Referring now to FIG. 21, there is illustrated a flow chart of a process for a part search in accordance with the present invention. In some cases, the viewer may want to locate a part that is hidden from view when the object is in its fully collapsed state, as indicated at 2100. At 2102, instead of expanding the entire diagram and then searching visually for the component in question, the disclosed architecture allows the user to search for a part by looking up its name or picture in a list of all the object's components. At 2104, the viewing software expands the object to reveal the requested part as well as the parts immediately surrounding it in the stack in order to provide the appropriate context. The process then reaches a Stop block.

Referring now to FIG. 22, there is illustrated a part search operation in accordance with the present invention. The system provides a search window 2200 to facilitate finding the hidden component. Here, the user chooses to find a hidden part that is a speaker 2202 of a device 2204. After entering labels for all components, the system stores the labels in a format that is easily presented and searchable. Here, the user enters the term “speaker” into a search field and selects a Search button 2206. The system graphically presents the speaker part in an upper portion 2208 of the search window 2200. Alternatively, the window 2200 provides a means whereby the user can scroll down a list 2210 of labels (that can be sorted in alphabetical order, for example) to the label “speaker”, and select it. In response thereto, the system automatically expands the device 2204 to provide an exploded view 2212 along an explosion axis to show the relative position of the hidden speaker 2202 among the device parts.

Referring now to FIG. 23, there is illustrated the system of FIG. 1 further employing artificial intelligence in accordance with one implementation of the present invention. The subject invention can employ various artificial intelligence based schemes for carrying out various aspects of the subject invention. For example, a process for determining depth values for parts can be facilitated via an automatic classifier system and process 2302.

A classifier is a function that maps an input attribute vector, x=(x1, x2, x3, x4, xn), to a confidence that the input belongs to a class, that is, f(x)=confidence(class). Such classification can employ a probabilistic and/or statistical-based analysis (e.g., factoring into the analysis utilities and costs) to prognose or infer an action that a user desires to be automatically performed.

A support vector machine (SVM) is an example of a classifier that can be employed. The SVM operates by finding a hypersurface in the space of possible inputs, which hypersurface attempts to split the triggering criteria from the non-triggering events. Intuitively, this makes the classification correct for testing data that is near, but not identical to training data. Other directed and undirected model classification approaches include, e.g., naive Bayes, Bayesian networks, decision trees, and probabilistic classification models providing different patterns of independence can be employed. Classification as used herein also is inclusive of statistical regression that is utilized to develop models of priority.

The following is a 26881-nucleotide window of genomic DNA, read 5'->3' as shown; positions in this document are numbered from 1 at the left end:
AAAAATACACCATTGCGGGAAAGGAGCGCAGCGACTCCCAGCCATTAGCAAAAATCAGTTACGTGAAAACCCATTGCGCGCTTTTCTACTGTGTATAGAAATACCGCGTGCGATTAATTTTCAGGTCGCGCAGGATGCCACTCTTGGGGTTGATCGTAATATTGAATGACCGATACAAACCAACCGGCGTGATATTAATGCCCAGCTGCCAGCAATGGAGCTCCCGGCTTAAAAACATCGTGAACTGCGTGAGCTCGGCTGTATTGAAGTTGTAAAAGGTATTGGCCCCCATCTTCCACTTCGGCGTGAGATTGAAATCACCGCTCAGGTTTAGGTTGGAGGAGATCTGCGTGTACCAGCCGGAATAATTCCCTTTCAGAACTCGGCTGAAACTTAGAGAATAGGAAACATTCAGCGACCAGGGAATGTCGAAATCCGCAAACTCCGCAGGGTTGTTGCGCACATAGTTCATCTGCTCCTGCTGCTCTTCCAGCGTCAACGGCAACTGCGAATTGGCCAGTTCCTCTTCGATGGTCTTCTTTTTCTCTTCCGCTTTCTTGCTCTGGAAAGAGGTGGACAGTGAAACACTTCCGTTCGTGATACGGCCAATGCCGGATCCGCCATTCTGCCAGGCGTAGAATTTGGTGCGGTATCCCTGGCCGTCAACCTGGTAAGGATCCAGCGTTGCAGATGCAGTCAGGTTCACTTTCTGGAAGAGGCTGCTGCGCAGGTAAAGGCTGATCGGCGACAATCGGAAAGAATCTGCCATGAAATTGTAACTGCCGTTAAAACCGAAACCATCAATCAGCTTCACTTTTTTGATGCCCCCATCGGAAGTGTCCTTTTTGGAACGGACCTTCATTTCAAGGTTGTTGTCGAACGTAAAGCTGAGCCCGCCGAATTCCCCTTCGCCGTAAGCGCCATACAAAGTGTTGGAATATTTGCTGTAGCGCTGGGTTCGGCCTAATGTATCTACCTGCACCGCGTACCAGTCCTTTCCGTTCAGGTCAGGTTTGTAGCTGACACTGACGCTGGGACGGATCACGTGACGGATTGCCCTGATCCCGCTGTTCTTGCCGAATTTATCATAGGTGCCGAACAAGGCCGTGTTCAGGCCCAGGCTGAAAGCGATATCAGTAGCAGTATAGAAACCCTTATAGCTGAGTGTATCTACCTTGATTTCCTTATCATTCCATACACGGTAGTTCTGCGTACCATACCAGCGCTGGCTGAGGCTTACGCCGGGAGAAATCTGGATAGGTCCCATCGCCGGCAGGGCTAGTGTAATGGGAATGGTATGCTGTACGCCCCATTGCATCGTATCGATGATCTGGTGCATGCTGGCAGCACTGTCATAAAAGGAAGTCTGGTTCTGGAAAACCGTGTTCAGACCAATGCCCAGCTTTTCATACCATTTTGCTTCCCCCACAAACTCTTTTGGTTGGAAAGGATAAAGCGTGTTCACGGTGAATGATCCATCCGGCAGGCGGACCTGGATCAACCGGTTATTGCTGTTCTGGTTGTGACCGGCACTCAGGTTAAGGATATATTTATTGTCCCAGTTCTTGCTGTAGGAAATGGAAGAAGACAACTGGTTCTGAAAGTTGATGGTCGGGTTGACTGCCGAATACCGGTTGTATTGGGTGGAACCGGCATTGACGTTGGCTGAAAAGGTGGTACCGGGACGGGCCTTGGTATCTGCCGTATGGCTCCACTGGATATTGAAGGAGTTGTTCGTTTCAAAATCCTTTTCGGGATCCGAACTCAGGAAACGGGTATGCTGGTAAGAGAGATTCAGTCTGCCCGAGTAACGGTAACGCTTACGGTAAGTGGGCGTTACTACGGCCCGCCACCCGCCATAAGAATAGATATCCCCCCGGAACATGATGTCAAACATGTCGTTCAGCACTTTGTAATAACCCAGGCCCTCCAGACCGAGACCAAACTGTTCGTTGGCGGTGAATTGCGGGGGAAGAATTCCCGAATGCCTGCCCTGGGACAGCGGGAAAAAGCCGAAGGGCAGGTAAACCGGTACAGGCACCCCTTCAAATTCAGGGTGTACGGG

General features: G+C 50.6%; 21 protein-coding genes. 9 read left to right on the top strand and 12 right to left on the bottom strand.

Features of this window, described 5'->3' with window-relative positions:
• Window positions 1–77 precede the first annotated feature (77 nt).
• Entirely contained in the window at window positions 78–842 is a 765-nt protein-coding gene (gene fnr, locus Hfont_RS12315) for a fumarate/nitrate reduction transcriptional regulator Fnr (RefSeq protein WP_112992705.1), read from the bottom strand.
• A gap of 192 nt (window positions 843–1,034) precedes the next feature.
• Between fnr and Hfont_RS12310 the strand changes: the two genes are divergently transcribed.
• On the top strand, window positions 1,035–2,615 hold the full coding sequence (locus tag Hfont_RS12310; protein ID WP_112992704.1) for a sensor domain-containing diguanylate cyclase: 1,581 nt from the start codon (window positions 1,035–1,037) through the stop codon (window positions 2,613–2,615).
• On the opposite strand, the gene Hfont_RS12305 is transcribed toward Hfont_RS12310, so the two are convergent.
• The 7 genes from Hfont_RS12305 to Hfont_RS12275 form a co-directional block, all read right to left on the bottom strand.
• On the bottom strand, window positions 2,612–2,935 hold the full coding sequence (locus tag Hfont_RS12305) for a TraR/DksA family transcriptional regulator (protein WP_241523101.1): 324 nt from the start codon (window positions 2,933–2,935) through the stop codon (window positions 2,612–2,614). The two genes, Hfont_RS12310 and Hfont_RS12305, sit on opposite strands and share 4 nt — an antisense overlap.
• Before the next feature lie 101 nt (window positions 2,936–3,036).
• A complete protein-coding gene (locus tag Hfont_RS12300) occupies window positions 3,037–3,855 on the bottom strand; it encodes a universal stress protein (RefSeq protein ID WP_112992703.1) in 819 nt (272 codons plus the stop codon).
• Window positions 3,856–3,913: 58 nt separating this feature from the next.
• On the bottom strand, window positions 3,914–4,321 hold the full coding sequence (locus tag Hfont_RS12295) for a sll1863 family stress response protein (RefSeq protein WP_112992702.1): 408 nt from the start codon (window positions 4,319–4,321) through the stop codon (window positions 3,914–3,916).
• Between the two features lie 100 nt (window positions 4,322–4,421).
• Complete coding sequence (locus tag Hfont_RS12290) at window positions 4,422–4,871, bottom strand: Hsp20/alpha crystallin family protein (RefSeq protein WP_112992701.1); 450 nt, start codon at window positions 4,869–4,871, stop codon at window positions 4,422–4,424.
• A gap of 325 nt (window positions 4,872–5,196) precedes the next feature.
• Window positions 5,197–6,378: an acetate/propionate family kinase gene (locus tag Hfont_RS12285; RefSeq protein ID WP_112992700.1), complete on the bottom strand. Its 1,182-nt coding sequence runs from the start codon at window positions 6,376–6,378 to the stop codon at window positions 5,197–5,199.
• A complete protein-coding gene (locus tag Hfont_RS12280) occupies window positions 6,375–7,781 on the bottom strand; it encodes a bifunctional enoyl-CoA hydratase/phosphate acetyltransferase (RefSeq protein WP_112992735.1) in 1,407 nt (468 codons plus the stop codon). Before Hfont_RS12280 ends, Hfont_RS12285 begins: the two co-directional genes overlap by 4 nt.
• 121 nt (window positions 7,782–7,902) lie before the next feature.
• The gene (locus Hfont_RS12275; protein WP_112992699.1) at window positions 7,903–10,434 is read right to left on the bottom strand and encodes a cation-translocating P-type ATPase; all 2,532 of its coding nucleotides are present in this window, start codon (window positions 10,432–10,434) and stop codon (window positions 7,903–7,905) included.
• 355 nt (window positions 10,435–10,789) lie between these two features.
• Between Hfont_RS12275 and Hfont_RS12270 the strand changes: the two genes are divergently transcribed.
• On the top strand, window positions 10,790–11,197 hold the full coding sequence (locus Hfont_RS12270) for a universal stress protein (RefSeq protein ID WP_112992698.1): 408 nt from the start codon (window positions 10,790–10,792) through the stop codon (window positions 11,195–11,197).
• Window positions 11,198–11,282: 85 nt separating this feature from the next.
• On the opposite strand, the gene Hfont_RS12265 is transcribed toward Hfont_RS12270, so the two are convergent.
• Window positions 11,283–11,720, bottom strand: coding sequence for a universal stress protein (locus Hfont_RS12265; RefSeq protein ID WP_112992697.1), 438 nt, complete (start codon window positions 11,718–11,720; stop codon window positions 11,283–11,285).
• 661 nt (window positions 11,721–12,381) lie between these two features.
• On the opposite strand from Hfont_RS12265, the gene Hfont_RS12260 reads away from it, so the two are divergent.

As will be readily appreciated from the subject specification, the subject invention can employ classifiers that are explicitly trained (e.g., via a generic training data) as well as implicitly trained (e.g., via observing user behavior, receiving extrinsic information). For example, SVM's are configured via a learning or training phase within a classifier constructor and feature selection module. Thus, the classifier(s) can be used to automatically perform a number of functions, including but not limited to determining according to a predetermined criteria or learning processes how parts are to be stacked, what parts are part of a stack, what and how a part is to be fragmented, what annotation is associated with a part, how the part is annotated, employing and updating user preferences when working with the authoring and viewing components, processing interlocking parts, and so on.

In one implementation, the architecture of the present invention can be configured to accommodate arbitrary explosion paths. To achieve a more compact exploded view layout, illustrators sometimes arrange parts using non-linear explosion paths that are often indicated with guidelines. The disclosed constraint-based layout framework facilitates extending support to arbitrary, user-specified explosion paths.

In another implementation, dynamic annotations can be employed. In support thereof, the system determines how to arrange this meta-information dynamically to take into account the changing layout of an interactive diagram.

The architecture of the present invention supports parts emphasis and de-emphasis. In another implementation, it is useful to provide diagram authors with image-based tools for emphasizing and de-emphasizing particular parts of the depicted object. These tools are similar to intelligent filters that take into account the perceptual effect of performing particular image transformations. The emphasis operations can be used at display time to highlight important parts.

In another implementation, semantic zooming is supported. For extremely complicated objects, it is useful to introduce multiple levels of detail that allow the viewer to interactively control how much information is presented for particular portions of the subject matter.

Depth cues can be supported. Interactive diagrams created from 2D images can sometimes have a “flattened” appearance where layers overlap. It is possible to automatically render simple depth cues (e.g., drop shadows) when viewing the diagram to clarify the spatial relationships between these layers.